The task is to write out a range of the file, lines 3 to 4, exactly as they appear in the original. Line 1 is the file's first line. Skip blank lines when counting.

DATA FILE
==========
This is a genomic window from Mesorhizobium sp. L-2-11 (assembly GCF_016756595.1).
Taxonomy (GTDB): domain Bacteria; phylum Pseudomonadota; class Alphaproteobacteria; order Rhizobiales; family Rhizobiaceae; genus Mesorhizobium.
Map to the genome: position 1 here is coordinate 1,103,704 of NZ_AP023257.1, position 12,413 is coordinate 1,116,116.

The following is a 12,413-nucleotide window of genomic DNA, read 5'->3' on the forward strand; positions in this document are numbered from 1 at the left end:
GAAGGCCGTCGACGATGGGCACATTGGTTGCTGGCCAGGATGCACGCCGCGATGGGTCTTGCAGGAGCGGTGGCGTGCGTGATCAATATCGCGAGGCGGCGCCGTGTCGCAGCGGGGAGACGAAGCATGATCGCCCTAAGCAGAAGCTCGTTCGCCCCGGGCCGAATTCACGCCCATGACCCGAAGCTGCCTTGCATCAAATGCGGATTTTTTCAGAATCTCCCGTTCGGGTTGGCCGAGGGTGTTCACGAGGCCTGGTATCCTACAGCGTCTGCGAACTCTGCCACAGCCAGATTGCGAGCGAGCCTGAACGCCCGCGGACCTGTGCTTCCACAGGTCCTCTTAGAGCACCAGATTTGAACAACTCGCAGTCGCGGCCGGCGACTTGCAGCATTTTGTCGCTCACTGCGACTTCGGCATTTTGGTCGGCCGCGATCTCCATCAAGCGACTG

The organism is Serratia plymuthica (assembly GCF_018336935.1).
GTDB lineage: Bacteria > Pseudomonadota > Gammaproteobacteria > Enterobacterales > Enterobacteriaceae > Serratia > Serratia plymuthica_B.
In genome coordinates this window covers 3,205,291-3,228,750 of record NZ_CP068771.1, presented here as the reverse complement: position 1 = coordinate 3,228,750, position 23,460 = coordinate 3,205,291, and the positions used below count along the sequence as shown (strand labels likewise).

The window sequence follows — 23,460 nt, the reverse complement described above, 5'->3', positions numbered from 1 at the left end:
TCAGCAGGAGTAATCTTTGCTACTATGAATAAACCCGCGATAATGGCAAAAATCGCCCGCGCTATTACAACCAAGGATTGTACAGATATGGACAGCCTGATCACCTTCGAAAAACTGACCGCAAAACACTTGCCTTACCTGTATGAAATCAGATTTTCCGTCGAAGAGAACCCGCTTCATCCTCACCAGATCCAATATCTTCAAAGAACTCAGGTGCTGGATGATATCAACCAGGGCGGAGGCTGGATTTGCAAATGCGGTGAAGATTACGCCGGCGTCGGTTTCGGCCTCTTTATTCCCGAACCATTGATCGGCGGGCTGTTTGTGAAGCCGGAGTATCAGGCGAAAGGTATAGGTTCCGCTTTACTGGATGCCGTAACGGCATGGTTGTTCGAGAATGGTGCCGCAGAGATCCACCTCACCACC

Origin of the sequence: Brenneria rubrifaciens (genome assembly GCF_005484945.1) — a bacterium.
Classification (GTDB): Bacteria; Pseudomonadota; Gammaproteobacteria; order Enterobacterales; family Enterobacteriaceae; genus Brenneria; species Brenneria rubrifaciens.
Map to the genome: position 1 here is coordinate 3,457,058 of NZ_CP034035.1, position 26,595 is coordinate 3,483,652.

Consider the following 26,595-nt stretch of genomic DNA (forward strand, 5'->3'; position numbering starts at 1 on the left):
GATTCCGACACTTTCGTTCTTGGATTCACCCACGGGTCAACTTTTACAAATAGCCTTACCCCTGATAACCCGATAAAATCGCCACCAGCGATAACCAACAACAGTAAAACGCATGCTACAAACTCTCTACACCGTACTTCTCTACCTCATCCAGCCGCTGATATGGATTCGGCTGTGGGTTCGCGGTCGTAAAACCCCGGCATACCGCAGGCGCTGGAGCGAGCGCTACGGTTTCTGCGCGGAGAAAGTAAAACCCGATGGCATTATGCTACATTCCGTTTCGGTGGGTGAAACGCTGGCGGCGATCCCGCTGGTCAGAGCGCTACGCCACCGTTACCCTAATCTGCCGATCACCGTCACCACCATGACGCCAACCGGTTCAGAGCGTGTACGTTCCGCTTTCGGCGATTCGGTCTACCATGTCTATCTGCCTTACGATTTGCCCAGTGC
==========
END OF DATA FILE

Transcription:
Map to the genome: position 1 here is coordinate 1,103,704 of NZ_AP023257.1, position 12,413 is coordinate 1,116,116.

The following is a 12,413-nucleotide window of genomic DNA, read 5'->3' on the forward strand; positions in this document are numbered from 1 at the left end: